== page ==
In a setback for advocates of online file-sharing, a New Zealand judge has decided that Megaupload founder Kim Dotcom and three other former managers of the defunct file-hosting service are eligible for extradition to the United States.

In a decision issued in Auckland District Court on Wednesday, Judge Nevin Dawson ruled the US Department of Justice (DOJ) presented enough evidence for New Zealand to honor a US extradition request, according to Twitter posts filed by Radio New Zealand. US prosecutors want Dotcom, Mathias Ortmann, Bram van der Kolk and Finn Batato to stand trial for criminal copyright violation and related charges.

In a 2012 indictment, the DOJ alleged Megaupload wasn’t a legitimate file-hosting service but a thinly disguised criminal enterprise. Prosecutors say Dotcom, the flamboyant CEO, and his staff designed Megaupload to encourage and profit from the illegal sharing by users of digital movies, music, and videogames. Dotcom argues he ran a legitimate business, and that copyright law protects web service providers from liability for copyright infringement committed by customers.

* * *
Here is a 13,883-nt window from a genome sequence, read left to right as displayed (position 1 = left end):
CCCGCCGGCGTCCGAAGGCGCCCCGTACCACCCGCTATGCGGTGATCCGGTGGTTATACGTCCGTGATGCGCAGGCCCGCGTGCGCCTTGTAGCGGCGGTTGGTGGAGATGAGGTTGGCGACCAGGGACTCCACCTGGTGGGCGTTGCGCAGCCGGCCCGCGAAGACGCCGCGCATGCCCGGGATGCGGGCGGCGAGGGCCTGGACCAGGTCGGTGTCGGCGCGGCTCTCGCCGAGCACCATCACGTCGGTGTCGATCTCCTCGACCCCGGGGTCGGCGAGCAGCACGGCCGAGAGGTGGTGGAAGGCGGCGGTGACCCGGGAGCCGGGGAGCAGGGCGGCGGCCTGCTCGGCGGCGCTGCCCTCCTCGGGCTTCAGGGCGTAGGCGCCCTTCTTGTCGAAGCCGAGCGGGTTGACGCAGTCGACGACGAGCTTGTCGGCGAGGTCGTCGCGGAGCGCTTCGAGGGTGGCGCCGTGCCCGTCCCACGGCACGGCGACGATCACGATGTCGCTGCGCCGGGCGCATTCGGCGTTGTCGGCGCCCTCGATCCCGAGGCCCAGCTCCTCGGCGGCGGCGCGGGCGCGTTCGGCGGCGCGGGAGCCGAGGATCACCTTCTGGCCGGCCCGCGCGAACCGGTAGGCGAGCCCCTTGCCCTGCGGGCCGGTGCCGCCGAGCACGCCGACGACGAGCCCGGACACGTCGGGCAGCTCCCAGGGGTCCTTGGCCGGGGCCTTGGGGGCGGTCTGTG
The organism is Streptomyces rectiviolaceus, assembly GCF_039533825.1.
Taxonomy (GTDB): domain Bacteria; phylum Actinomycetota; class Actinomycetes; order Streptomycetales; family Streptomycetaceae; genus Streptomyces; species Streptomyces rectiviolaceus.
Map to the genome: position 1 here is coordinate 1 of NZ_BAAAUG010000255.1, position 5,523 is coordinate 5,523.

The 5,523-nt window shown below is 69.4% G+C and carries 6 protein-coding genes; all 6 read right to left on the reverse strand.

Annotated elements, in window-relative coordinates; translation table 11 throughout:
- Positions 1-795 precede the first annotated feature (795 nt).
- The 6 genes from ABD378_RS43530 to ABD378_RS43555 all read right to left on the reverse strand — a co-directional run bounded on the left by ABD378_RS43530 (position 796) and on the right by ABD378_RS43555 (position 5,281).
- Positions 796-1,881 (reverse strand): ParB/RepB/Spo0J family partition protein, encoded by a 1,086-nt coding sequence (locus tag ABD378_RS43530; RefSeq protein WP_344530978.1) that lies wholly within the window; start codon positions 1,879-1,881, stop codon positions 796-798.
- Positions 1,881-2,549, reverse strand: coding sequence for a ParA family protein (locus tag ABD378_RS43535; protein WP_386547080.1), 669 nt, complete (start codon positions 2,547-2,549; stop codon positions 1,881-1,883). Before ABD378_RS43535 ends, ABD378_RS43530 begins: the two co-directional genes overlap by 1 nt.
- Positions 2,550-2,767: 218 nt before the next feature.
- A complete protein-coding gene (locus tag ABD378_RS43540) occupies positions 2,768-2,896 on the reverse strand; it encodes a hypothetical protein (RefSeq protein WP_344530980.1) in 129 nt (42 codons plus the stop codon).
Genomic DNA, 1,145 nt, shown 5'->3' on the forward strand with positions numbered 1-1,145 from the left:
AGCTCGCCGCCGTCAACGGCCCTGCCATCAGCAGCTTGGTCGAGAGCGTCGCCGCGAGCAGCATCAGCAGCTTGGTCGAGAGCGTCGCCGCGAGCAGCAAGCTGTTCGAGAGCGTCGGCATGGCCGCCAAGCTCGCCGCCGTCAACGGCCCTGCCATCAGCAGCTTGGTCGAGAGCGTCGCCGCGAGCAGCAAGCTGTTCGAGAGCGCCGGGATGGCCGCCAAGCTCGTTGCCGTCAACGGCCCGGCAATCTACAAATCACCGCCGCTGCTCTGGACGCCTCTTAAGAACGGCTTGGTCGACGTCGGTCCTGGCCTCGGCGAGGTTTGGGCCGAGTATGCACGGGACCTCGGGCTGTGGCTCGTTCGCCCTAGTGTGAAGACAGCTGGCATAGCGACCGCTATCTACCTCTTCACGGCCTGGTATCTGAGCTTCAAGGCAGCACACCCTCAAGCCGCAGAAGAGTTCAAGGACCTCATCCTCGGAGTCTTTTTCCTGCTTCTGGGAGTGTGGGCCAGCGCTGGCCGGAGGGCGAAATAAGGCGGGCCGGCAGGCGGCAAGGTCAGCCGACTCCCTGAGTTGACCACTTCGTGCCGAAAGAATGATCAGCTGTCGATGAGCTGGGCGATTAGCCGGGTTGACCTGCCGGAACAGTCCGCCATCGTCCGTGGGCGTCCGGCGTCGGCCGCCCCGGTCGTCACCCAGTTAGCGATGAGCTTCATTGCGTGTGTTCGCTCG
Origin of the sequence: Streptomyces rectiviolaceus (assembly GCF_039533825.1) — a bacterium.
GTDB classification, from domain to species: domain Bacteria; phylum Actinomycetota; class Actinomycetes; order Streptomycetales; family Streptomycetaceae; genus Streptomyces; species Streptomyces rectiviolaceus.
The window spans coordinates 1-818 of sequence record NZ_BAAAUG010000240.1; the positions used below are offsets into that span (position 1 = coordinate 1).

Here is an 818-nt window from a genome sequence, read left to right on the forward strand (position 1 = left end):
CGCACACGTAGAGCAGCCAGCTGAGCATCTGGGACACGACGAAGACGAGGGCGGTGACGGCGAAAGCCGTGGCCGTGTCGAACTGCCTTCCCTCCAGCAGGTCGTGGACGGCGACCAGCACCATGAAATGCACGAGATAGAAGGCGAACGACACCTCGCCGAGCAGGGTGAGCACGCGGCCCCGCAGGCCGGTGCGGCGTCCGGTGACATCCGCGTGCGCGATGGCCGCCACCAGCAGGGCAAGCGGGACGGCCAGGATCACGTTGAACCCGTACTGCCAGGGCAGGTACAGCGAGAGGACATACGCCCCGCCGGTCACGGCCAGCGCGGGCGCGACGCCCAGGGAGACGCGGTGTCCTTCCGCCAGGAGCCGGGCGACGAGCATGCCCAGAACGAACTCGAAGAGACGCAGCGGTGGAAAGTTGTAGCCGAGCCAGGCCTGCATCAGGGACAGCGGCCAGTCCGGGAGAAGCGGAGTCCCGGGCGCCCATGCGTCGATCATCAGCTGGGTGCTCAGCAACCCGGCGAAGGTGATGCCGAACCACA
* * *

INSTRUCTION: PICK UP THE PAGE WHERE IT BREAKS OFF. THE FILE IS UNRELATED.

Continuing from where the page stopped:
Dawson issued his opinion after wrapping up a two-month long extradition hearing. It’s important to note that the judge did not make any findings regarding guilt or innocence. The judge was tasked only with determining whether enough evidence existed to warrant a trial. That is the standard New Zealand requires prosecutors to meet, under its extradition treaty with the United States, before it hands over citizens.

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